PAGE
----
Queen of the Holy Rosary, pray for us.

Prayer – O God and Father of our Lord Jesus Christ, who taught us to turn to you with confidence and call you: Our Father, who art in heaven; O gracious Lord, ever merciful and forgiving: through the intercession of Immaculate Virgin Mary, hear us who take delight in being called children of the Rosary. Accept our humble thanks for the gifts we have received; and daily render the throne you have established in the Shrine of Pompeii more glorious and lasting, through the merits of Jesus Christ Our Lord. Amen

Novena in Honor of Our Lady’s Divine Maternity (Beginning October 2)

Novena in Honor of Our Lady’s Divine Maternity

(Beginning October 2)

[May be said in public or private.
i. 300 Days each day.
ii. Plenary, on the Feast or during the Octave. I, II, IV.
(See Instructions, p. I, 1910 Raccolta.)]
—Pius VII, Mem., August 12, 1815; Pius VIII, July 9, 1830.

From all eternity God thought of the Virgin of Nazareth as the future Mother of His Son. At the Annunciation, the Blessed Virgin Mary became the Mother of God. This is her most exalted title, the source of all Her other privileges. On Calvary Christ gave His Mother to all men to be their spiritual Mother, so that through Her they might come to God as through Her He came to them. Let us love her because she is our very own. How can we fail to love Her whom Jesus loved so tenderly?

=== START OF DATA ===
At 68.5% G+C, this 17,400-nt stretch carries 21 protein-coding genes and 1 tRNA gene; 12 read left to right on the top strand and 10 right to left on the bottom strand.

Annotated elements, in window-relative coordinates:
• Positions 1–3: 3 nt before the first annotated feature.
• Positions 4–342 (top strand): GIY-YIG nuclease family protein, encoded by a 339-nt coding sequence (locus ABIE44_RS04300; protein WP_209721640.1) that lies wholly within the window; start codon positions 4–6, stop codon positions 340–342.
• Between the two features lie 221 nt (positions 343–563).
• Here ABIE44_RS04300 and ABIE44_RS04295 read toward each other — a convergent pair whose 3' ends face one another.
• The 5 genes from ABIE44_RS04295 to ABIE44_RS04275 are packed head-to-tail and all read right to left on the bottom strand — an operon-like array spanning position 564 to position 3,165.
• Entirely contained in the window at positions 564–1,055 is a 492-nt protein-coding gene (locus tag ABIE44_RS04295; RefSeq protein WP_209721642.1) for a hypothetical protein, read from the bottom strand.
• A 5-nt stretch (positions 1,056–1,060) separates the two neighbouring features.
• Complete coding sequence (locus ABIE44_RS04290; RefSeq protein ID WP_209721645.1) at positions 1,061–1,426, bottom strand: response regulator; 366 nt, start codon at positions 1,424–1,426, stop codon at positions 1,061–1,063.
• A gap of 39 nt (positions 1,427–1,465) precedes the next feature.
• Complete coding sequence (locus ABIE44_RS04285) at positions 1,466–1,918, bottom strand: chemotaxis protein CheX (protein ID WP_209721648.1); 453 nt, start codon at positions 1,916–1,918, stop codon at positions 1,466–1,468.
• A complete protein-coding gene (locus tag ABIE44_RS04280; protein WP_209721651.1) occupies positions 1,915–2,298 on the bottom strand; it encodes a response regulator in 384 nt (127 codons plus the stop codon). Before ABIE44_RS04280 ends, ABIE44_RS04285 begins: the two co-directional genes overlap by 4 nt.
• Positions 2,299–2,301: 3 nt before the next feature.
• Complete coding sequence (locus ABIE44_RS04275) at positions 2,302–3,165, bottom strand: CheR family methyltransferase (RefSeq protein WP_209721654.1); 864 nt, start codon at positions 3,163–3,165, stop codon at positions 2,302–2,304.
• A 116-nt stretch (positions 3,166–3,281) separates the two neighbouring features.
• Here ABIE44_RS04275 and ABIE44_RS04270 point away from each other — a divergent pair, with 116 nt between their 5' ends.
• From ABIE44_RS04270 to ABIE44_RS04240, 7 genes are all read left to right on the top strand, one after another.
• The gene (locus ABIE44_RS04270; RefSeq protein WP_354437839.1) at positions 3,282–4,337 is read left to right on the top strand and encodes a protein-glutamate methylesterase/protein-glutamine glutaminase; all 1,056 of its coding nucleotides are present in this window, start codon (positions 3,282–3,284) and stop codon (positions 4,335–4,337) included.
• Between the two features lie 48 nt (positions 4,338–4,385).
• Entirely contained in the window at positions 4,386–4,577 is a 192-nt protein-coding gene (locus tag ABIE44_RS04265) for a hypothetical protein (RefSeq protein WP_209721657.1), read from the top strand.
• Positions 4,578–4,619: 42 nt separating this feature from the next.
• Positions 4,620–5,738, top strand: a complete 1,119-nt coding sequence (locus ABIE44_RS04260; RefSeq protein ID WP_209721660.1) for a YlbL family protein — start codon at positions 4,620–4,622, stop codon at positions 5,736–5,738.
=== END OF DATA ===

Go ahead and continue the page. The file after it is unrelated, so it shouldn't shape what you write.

“Behold, thou shalt conceive in thy womb and shalt bring forth a Son; and thou shalt call His name Jesus. He shall be great and shall be called the Son of the Most High.” (Luke 1:31)

Let us celebrate the Motherhood of the Blessed Virgin Mary! Let us adore her Son, Christ the Lord! Glory be.

Blessed and worthy of veneration art Thou, O Virgin Mary, who, while remaining a Virgin, didst become the Mother of the Savior! When He who rules heaven and earth became man, He dwelt within Thy womb. Hail Mary.

O Virgin Mother of God, Thy Motherhood announced joy to the whole world, for from Thee arose the Sun of Justice, Christ our God. Thou gavest birth to Him who created Thee and still remainest a Virgin. Holy Mary, Virgin Mother of God, intercede for us! Hail Mary.

The Lord blessed Thee, O Daughter for from Thee we have received the Fruit of Life. Thou alone without am equal, hast pleased our Lord Jesus Christ. Despise not our prayers in our needs, and deliver us from all dangers, O holy Mother of God! Hail Mary.


To Thee, sweet Mother of our God,
We raise our voice in suppliant prayer;
Preserve us from the devil’s wiles,
And let us rest beneath Thy care!

’Twas for a ruined nation’s sake